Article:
RALEIGH, N.C. (WNCN) – North Carolina has reported an increase in its use of COVID-19 treatment therapies.
For the week of June 23, monoclonal antibody treatment was administered 100 times. The number of treatments shot up to 1,874 for the week of Aug. 11, NCDHHS said.
The treatments are a tool to keep people out of the hospital as the state continues to see increases in cases and hospitalizations.
A photo showing a woman lying on the ground, moaning in pain while waiting to get her monoclonal antibody treatment in Florida circulated online this week.
Doctors want to avoid this in North Carolina but are seeing more people coming in for treatment.
“We designed antibodies that we can infuse into someone’s blood, and instantaneously there are now antibodies.”
While North Carolina infusion centers don’t have long lines like those in Florida, it’s a warning to the unvaccinated.
Wohl said health care workers are already tasked with COVID-19 units, vaccinations, testing, and other non-COVID-19-related tasks.
“There’s only so many people who work in health care, and now we want them to do antibody infusions, so it’s really hard. I do worry that we have a bigger demand than we have capacity,” Wohl said.
Dr. Thomas Holland is an associate professor of medicine at Duke. He spoke to CBS 17 from Duke Health’s COVID-19 unit.
“Its scary to look at. That’s what were trying to avoid. The other way to get antibodies into your system is to get vaccinated,” he said.
Holland knows the current infusion therapy isn’t ideal but its the only tool.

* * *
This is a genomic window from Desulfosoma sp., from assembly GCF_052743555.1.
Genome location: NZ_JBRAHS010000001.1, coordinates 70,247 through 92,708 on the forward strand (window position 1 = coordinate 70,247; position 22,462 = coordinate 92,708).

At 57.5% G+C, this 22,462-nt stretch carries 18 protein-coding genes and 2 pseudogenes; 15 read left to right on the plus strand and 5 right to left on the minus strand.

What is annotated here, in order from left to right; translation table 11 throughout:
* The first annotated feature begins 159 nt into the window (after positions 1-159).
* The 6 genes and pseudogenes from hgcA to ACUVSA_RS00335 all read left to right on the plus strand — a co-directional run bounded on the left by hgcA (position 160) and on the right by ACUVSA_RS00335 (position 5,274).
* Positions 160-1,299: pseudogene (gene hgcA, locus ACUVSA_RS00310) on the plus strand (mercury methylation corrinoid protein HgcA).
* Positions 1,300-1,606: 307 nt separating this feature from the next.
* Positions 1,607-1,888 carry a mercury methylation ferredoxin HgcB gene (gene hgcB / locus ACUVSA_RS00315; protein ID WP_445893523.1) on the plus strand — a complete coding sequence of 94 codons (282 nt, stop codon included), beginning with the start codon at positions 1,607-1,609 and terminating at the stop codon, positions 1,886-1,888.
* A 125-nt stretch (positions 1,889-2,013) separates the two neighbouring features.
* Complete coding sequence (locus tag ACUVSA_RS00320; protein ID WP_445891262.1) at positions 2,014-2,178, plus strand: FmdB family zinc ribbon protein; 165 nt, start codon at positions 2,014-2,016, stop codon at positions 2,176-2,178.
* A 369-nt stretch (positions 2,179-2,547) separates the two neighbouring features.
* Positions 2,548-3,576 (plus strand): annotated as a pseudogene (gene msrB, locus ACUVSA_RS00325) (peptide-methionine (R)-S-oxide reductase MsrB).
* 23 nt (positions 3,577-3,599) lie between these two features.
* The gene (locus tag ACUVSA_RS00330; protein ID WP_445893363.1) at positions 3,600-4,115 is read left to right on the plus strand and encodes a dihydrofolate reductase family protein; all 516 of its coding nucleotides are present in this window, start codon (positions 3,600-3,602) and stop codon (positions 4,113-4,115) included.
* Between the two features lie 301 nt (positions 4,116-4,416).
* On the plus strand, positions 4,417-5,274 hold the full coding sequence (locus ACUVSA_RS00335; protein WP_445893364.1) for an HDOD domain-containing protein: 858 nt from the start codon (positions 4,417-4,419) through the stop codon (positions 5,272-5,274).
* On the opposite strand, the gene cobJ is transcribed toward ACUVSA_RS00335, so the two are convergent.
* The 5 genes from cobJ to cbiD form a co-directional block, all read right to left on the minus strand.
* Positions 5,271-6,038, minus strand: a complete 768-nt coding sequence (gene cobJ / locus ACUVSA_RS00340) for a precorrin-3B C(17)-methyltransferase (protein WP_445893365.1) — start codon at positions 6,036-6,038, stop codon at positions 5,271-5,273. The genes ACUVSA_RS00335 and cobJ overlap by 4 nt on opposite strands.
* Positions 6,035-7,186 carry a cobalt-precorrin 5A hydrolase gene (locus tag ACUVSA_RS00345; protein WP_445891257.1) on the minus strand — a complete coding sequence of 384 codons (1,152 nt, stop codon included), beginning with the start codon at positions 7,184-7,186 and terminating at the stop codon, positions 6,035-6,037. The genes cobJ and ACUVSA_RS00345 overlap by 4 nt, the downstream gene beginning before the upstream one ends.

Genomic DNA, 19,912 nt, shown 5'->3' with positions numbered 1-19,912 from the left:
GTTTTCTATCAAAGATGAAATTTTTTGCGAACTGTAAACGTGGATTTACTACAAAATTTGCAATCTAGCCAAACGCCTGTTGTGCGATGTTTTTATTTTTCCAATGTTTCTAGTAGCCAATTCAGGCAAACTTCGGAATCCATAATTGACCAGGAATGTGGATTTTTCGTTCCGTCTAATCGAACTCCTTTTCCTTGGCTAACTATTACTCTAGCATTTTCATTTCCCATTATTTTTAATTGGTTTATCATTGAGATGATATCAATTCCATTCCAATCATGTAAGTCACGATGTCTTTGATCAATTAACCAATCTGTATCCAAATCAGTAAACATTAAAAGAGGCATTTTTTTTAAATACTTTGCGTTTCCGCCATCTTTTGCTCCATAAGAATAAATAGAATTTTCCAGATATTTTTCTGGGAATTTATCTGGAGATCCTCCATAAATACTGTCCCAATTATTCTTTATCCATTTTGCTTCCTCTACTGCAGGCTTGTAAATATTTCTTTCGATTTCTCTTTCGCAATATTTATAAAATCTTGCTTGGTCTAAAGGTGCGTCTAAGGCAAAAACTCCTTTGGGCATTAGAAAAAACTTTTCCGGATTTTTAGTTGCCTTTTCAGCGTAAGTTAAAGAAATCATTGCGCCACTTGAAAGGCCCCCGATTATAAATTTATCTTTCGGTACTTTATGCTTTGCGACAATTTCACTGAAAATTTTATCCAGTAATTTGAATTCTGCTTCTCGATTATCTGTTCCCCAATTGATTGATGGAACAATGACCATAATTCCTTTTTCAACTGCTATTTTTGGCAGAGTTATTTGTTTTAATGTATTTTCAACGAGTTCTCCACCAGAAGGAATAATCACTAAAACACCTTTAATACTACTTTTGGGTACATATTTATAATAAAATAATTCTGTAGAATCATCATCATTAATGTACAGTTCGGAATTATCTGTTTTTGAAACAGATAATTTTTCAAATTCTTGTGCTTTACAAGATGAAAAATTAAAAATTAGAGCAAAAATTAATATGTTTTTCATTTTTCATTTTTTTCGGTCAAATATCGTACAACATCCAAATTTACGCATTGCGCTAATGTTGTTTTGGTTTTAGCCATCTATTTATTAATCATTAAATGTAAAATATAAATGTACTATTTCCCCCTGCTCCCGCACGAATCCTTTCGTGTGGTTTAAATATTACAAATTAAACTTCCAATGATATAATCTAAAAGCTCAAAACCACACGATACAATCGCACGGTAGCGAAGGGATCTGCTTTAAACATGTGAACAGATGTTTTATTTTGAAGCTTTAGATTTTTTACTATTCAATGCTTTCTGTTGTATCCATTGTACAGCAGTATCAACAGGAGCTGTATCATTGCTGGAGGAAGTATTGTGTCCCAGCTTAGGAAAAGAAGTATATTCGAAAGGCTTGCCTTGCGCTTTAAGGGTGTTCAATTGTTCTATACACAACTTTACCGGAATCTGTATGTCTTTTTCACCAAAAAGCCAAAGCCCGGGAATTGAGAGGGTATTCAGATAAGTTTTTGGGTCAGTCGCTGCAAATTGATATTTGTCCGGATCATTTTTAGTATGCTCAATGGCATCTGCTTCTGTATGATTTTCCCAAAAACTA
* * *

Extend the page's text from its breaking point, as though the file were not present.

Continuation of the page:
“Unfortunately, although a lot of things have been tried, we don’t yet have medication approved for treatment of early COVID that’s a pill,” Holland said.
The infusion treatment has its challenges. Patients need to get infusions at specific treatment centers, some of which are referral only. The infusion therapy takes 30 to 60 minutes. The FDA said COVID-19 positive patients need to get there within 10 days of symptoms.
“The day or two after you’re diagnosed, you got to make a call. Especially, if you’ve had symptoms for less than five days, that’s who we want to see,” Wohl said.
All this trouble is largely avoided through vaccination. Even in rare, breakthrough cases, the vaccines largely keep people out of the hospital.
“There are people who are not willing to get vaccinated because the vaccines are not FDA approved, but they’re willing to take a monoclonal antibody once they’re sick even though that’s not approved.”
Wohl said in the future, people could be living with this virus like they do with the flu.
“We could live with COVID-19 but we need people to get vaccinated and we need good treatment. Both of those things together.”